Preventing Alzheimer’s Disease & Dementia

Former NFL player Bob Stein sent me some information about a UCLA study regarding the prevention of Alzheimer’s and Dementia. Here is a link to the article:  UCLA Study  

Bob says “A little late for us ex-football players to avoid head trauma, but the rest may apply.   Not sure, but like my mom used to say about chicken soup… couldn’t hurt”.

Here is some additional information excerpted from Jean Carper’s newest book: “100 Simple Things You Can Do to Prevent Alzheimer’s”.


“The idea that Alzheimer’s is entirely genetic and unpreventable is perhaps the Greatest misconception about the disease,” says Gary Small, M.D., director of The UCLA Center on Aging.  Researchers now know that Alzheimer’s, like heart Disease and cancer, develops over decades and can be influenced by lifestyle Factors including cholesterol, blood pressure, obesity, depression, education, Nutrition, sleep and mental, physical and social activity.

The big news: Mountains of research reveals that simple things you do every day might cut your odds of losing your mind to Alzheimer’s.

In search of scientific ways to delay and outlive Alzheimer’s and other Dementias, I tracked down thousands of studies and interviewed dozens of Experts. The results in a new (2010) book by Jean Carper: 100 Simple Things You Can Do to Prevent Alzheimer’s and Age-Related Memory Loss (Little, Brown; $19.99).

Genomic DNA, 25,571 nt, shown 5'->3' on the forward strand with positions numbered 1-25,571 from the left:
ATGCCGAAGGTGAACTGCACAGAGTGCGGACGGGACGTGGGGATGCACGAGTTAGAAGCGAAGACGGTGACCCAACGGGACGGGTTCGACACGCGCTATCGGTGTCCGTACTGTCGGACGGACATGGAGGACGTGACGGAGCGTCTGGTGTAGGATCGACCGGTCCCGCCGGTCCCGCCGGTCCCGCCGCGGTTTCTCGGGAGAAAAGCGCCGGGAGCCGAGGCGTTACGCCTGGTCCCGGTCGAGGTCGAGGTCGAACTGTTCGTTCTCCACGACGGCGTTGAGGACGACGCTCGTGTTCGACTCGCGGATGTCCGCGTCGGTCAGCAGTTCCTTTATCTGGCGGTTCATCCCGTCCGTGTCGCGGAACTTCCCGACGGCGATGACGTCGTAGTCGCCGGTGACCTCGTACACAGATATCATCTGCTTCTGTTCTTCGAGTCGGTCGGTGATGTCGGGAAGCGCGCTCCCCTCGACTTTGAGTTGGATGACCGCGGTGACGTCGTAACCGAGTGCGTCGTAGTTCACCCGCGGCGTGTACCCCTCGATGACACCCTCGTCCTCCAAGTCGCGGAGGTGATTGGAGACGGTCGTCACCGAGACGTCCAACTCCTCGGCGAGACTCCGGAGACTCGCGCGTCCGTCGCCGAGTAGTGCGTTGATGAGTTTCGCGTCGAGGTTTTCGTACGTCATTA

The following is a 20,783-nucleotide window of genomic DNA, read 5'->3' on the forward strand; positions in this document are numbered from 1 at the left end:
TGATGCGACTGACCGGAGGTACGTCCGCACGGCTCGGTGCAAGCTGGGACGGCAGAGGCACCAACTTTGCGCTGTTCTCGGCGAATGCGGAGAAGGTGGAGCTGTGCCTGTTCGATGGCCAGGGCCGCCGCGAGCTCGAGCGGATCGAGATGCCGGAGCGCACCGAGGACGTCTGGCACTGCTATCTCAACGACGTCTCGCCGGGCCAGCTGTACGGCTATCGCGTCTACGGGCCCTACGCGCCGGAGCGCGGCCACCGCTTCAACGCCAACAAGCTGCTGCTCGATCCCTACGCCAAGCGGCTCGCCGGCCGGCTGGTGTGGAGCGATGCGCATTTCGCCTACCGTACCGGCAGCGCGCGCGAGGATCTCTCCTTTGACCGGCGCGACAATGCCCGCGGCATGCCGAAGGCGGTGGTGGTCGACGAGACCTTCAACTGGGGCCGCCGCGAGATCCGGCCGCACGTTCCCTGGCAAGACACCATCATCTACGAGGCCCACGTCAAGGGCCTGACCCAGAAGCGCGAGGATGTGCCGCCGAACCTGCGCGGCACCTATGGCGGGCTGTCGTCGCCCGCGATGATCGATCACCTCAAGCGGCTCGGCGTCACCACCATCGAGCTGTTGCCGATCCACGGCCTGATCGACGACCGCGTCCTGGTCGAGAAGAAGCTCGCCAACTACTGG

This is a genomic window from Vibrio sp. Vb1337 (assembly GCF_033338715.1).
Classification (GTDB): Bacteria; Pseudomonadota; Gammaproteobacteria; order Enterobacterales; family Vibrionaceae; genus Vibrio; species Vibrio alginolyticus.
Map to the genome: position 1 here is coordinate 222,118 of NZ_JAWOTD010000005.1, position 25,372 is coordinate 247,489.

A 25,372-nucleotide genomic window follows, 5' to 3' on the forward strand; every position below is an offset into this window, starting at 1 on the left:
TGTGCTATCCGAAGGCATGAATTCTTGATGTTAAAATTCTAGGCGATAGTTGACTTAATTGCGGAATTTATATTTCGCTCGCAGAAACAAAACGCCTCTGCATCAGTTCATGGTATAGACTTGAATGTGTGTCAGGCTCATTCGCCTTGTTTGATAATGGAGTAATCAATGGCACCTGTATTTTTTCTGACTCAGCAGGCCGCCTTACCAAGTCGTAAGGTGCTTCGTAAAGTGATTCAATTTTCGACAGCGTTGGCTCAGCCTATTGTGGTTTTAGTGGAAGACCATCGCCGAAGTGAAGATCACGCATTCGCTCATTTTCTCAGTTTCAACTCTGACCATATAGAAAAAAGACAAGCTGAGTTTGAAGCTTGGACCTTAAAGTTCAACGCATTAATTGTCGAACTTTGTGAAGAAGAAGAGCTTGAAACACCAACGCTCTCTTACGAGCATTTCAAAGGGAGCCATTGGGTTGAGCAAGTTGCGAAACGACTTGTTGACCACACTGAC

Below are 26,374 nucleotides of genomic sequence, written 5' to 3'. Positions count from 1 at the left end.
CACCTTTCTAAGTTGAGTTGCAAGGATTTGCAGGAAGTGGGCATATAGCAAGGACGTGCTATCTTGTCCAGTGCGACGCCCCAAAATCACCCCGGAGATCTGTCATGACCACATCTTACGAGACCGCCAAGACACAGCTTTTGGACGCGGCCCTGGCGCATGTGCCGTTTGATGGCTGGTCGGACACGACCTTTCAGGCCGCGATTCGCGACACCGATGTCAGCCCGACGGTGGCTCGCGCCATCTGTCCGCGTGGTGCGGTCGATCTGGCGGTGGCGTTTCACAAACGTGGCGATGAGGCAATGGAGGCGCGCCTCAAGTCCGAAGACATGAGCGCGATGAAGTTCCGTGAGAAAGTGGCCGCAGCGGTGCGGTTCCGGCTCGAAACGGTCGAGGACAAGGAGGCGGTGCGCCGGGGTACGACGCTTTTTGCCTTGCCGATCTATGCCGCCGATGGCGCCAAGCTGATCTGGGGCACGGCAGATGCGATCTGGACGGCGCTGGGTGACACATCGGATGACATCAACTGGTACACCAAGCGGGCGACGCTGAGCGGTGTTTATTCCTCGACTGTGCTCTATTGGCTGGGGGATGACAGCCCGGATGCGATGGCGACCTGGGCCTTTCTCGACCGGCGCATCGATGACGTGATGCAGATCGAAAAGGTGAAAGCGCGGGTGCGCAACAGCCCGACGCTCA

Here are 10 strategies…

1. Have coffee: In an amazing flip-flop, coffee is the new brain tonic.  A large European study showed that drinking three to five cups of coffee a day in Midlife cut Alzheimer’s risk 65% in late life. University of South Florida Researcher Gary Arendash credits caffeine:  He says it reduces dementia-causing amyloid in animal brains. Others credit coffee’s antioxidants. So drink up, Arendash advises, unless your doctor says you shouldn’t.

2. Floss: Oddly, the health of your teeth and gums can help predict dementia. University of Southern California research found that having periodontal disease before age 35 quadrupled the odds of dementia years later. Older people with tooth and gum disease score lower on memory and cognition tests, other studies show. Experts speculate that inflammation in diseased mouths migrates to the brain.

3.Google: Doing an online search can stimulate your aging brain even more than reading a book, says UCLA’s Gary Small, who used brain MRI’s to prove it. The biggest surprise: Novice Internet surfers, ages 55 to 78, activated key memory and learning centers in the brain after only a week of Web surfing for an hour a day.